In an MSNBC interview, Ron Dermer, Israel’s Ambassador to the U.S., blamed “both sides” for what has become the largest attack on Jews on American soil in history. While it makes sense that anti-Semitism would become more prevalent among racist white supremacists and the next generation of Nazis, it’s unclear who on the left he is attempting to blame for the 11 Jewish members of the Tree of Life synagogue in Pittsburgh Saturday.
Greetings of Shabbat shalom were pierced with bullets during the morning Sabbath. It is just a little over the first year since the Charlottesville, Virginia riots where men carried torches chanting “Jews will not replace us.” In wake of that incident, President Donald Trump proclaimed there were bad people “on both sides.
Israel has sent Rabbis and leaders to Pittsburgh to help those suffering following the tragedy. Ambassador Dermer echoed the same Trumpian language when speaking to MSNBC host Ayman Mohyeldin Sunday. After a sensible explanation that anti-Semitism has been continuing for centuries, Dermer claimed it had nothing to do with Trump because it’s happening everywhere.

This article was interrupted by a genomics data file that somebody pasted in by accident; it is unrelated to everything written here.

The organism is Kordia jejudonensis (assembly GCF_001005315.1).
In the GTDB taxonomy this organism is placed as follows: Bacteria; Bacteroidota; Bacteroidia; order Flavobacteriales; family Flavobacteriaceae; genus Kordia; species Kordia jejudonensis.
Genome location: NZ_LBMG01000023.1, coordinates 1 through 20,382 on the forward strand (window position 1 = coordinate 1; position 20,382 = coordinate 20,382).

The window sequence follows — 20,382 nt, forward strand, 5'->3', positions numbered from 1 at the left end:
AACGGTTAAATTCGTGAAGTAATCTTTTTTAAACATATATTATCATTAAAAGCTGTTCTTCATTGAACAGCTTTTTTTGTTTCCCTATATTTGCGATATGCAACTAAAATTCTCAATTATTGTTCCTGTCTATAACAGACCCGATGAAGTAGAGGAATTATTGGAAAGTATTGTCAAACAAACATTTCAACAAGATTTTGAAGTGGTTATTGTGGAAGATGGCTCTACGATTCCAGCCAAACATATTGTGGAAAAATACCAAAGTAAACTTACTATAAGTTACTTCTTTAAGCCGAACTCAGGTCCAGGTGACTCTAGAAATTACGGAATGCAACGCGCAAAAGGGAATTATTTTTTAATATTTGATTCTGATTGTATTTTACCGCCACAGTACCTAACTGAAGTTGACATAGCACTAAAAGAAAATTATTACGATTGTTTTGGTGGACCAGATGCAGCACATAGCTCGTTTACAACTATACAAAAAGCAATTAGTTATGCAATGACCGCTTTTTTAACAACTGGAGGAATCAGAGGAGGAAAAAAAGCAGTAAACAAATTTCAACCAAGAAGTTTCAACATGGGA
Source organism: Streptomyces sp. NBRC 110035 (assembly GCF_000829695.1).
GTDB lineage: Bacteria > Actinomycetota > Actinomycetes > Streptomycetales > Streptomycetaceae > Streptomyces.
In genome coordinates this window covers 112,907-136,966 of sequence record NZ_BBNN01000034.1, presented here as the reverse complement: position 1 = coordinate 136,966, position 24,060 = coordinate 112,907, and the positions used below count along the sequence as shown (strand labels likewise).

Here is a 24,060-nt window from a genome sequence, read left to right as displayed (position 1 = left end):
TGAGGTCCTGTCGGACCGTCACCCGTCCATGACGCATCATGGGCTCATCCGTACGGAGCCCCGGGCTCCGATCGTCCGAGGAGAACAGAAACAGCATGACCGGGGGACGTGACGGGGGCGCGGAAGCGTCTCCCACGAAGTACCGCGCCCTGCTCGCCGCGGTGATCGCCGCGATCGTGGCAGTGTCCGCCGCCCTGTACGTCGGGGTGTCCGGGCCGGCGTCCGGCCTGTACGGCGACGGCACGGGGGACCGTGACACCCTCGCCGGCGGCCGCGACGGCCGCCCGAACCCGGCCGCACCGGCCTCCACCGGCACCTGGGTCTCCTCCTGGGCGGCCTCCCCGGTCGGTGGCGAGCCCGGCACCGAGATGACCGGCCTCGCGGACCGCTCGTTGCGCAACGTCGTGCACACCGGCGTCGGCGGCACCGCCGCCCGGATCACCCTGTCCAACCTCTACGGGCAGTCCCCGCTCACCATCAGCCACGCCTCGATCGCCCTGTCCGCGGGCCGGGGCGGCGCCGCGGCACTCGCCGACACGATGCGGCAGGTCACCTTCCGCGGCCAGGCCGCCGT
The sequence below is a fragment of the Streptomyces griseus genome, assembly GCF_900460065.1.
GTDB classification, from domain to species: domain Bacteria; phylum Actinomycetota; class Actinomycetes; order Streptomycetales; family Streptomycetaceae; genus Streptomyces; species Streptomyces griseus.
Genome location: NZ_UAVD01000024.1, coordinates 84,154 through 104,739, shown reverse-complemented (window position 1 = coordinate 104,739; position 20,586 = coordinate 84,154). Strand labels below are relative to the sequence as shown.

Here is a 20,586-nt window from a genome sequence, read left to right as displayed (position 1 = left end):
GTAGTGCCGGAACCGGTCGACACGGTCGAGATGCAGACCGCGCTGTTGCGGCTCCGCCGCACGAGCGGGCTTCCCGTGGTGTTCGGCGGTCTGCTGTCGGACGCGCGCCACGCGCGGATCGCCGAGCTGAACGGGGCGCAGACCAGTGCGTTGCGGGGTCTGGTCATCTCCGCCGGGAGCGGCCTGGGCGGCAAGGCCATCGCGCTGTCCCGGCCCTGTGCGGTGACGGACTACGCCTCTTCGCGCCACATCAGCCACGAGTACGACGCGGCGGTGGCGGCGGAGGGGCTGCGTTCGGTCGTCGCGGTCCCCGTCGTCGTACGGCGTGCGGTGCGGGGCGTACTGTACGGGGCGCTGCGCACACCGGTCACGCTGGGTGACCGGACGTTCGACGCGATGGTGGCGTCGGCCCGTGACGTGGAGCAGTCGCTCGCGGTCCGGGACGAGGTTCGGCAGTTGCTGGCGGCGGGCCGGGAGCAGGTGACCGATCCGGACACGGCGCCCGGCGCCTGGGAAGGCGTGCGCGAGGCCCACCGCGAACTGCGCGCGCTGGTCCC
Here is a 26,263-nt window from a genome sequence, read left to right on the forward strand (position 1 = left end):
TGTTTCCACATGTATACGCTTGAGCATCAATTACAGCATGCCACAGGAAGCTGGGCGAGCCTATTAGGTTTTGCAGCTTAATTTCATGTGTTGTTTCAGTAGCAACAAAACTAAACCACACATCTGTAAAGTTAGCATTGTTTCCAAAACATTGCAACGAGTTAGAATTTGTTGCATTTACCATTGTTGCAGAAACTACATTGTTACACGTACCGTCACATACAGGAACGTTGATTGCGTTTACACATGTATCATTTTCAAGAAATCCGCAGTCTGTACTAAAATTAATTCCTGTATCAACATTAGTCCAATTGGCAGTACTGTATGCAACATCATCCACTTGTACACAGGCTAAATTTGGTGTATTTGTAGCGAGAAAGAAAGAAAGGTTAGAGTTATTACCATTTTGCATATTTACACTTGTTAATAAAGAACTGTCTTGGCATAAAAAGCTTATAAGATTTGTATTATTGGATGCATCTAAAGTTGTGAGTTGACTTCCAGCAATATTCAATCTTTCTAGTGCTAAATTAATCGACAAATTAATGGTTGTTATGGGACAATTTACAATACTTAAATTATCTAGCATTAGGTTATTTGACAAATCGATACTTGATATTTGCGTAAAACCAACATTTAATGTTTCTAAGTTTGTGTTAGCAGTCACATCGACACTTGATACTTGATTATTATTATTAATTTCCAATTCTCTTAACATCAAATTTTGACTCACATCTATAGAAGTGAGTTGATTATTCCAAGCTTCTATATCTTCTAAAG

He explained that the advent of social media has allowed Nazis to connect and spread their hate globally.
“I know that one of the things that Isreal always does is it combats or spearheads the effort to combat anti-Semitism around the world,” the host explained. “Obviously, the first question that comes to mind is a statistic that has come out from the Anti-Defamation League which reports a 57 percent increase in anti-Semitic attacks. Do you attribute that to the heated rhetoric since president Trump took office? Or how do you explain this explosion of anti-semitism in the U.S.?”
“I saw what President Trump said yesterday at a rally in Illinois,” Dermer continued. “I’m not aware of a single non-Israeli leader that has made such a strong statement in condemning anti-Semitism meaning he said to those who seek to destroy the Jewish people, we will destroy them. I have never heard a non-Israeli leader say that and we appreciated that. We know it wasn’t just on one side of the partisan divide in America. I just had a meeting with Sen. [Bob] Casey (D-PA), with Congressmen, both Democrats, and Republicans who have come together to condemn this heinous attack against the Jewish community in Pittsburgh and I think it sends a very strong message.”